When you have explained something a number of times to the same person or group of people, it is really easy to allow your frustration with the communication process to build. It’s a small step from frustration to anger, and another small step from anger to an escalating conflict.
A failure to understand generally indicates only a few possible scenarios:
- I haven’t explained it properly or in a way that makes sense to them.
- I haven’t yet explained it enough times (most people need to hear new concepts something like 5-7 times to grasp and remember them)
- They don’t have the capability to understand the concept
- They simply don’t care to understand or remember.
Let’s consider each of these possibilities.
In the case where I haven’t yet explained it properly, the fault lies entirely with me. So, I have no reason to get angry with the other person.
If the concept is new or complicated, having to explain it several times is normal. Why should I get angry when it takes several explanations for it to make sense to them?
When people don’t have the capability to understand a concept for some reason, I am asking them to do something beyond their skill or maturity level. Again, the fault lies with me and my expectations and not with them. And, again, I have no reason to get angry with them.
If the other person simply does not care to understand or remember, I have to evaluate the relative importance of the task/concept compared to the value of the relationship. If the balance tilts towards preserving the relationship, I have to place the task or concept as a secondary priority. If the balance tilts towards the task or concept, then I have to find a way to get the task done with or without the other person. In either case, I have to ask myself if getting angry will accomplish the desired results.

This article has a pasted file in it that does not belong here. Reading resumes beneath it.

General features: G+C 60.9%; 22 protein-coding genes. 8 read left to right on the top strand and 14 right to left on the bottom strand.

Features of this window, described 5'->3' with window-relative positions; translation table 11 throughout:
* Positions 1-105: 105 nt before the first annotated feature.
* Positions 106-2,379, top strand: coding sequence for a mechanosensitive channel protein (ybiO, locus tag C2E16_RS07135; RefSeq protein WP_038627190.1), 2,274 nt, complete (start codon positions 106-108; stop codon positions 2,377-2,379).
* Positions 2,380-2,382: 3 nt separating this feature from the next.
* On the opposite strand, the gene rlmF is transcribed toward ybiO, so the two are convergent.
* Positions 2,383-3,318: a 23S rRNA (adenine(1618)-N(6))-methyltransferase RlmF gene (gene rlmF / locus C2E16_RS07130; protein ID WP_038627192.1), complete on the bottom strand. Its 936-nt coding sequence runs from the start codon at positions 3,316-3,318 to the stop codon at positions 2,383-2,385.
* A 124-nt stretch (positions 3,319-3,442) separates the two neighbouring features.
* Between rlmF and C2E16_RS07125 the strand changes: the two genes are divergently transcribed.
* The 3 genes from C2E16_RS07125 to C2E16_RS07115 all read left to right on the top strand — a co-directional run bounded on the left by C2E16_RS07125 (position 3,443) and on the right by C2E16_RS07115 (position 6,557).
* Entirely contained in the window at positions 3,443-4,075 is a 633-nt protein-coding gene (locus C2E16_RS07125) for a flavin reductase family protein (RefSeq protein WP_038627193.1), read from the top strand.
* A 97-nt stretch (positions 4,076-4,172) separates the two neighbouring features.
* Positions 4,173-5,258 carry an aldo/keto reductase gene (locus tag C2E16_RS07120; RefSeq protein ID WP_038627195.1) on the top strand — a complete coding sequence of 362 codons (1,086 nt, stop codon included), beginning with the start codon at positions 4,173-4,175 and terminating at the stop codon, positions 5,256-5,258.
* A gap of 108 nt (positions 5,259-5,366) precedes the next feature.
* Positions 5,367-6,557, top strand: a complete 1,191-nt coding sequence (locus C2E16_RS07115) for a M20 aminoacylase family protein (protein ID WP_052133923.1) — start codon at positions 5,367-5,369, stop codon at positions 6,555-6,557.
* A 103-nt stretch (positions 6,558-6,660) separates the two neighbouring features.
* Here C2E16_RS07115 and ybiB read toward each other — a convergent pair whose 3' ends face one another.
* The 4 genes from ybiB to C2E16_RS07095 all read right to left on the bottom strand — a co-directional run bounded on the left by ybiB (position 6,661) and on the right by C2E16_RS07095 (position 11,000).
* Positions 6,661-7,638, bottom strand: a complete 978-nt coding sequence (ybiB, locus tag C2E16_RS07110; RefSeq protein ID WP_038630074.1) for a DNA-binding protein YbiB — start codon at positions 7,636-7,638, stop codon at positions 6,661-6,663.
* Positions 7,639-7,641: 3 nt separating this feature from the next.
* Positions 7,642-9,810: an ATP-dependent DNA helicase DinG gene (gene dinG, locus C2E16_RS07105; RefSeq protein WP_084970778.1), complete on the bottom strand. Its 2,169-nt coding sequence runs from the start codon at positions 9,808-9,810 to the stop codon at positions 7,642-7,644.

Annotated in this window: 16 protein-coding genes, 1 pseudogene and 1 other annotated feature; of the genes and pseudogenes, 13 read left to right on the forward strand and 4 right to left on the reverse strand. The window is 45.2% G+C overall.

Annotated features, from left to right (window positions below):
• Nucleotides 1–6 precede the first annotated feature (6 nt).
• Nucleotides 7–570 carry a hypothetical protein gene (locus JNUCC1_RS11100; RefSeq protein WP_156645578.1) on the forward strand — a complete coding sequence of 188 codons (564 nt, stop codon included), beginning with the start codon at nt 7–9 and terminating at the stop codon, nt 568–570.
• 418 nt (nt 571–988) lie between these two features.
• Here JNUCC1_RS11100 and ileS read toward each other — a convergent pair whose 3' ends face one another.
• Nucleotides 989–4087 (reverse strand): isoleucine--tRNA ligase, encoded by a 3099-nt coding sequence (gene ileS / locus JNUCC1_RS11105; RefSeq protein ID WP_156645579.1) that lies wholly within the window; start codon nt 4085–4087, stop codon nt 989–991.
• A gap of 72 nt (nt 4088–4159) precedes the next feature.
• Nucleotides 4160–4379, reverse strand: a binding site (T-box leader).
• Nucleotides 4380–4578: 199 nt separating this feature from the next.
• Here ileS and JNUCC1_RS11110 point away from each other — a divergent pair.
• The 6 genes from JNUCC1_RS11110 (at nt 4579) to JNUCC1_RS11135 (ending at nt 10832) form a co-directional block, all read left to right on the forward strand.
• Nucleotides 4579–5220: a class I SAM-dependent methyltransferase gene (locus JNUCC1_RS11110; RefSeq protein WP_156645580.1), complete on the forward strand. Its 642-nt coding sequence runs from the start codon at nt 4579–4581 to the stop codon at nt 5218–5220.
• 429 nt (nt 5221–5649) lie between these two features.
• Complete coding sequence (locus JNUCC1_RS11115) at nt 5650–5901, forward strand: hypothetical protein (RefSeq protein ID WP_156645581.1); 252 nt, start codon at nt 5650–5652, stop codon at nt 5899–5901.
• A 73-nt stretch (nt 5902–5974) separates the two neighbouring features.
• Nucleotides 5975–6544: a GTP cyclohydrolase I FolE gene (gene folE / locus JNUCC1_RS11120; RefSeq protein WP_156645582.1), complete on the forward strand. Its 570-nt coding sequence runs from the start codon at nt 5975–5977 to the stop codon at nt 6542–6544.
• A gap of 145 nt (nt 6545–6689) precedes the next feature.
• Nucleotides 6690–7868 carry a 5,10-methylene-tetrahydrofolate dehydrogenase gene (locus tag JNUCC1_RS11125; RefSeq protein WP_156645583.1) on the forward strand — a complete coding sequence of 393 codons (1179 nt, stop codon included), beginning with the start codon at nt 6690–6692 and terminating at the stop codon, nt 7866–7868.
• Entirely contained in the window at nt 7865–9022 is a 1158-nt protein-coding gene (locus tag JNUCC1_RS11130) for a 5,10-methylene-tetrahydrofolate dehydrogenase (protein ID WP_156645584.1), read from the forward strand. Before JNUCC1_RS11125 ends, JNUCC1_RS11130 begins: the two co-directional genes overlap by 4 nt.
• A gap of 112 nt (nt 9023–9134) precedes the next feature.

As a parent, I get the frequent opportunity to “practice what I preach” with regard to this conflict resolution tip. In working with my children (now 14 and 16), I often experience situations where we are discussing the same problem, issue, or overlooked task for the third, fourth, or fifth time.
Now that we are firmly into summer vacation season and my kids are home all day, I get these opportunities pretty regularly. I have to keep reminding myself that getting angry because they do not understand will probably not help the situation.
In the vast majority of situations, I find that the real cause for the problem lies within me. I have not yet explained it properly. I have not yet explained it enough times for it to “sink in.” Or my expectation of their comprehension is beyond where they are at the time.
Seldom do I experience situations where people simply do not want to understand. Even in those rare situations where I have experienced a total lack of concern, I often find that there is something I can do to make the issue important for the other person. In these cases, I find myself back at scenario number one: I haven’t yet explained it in a way that makes sense to them.
As you work with people on your team or in your family, remember not to get angry because they don’t understand.
Photo by Zen Sutherland.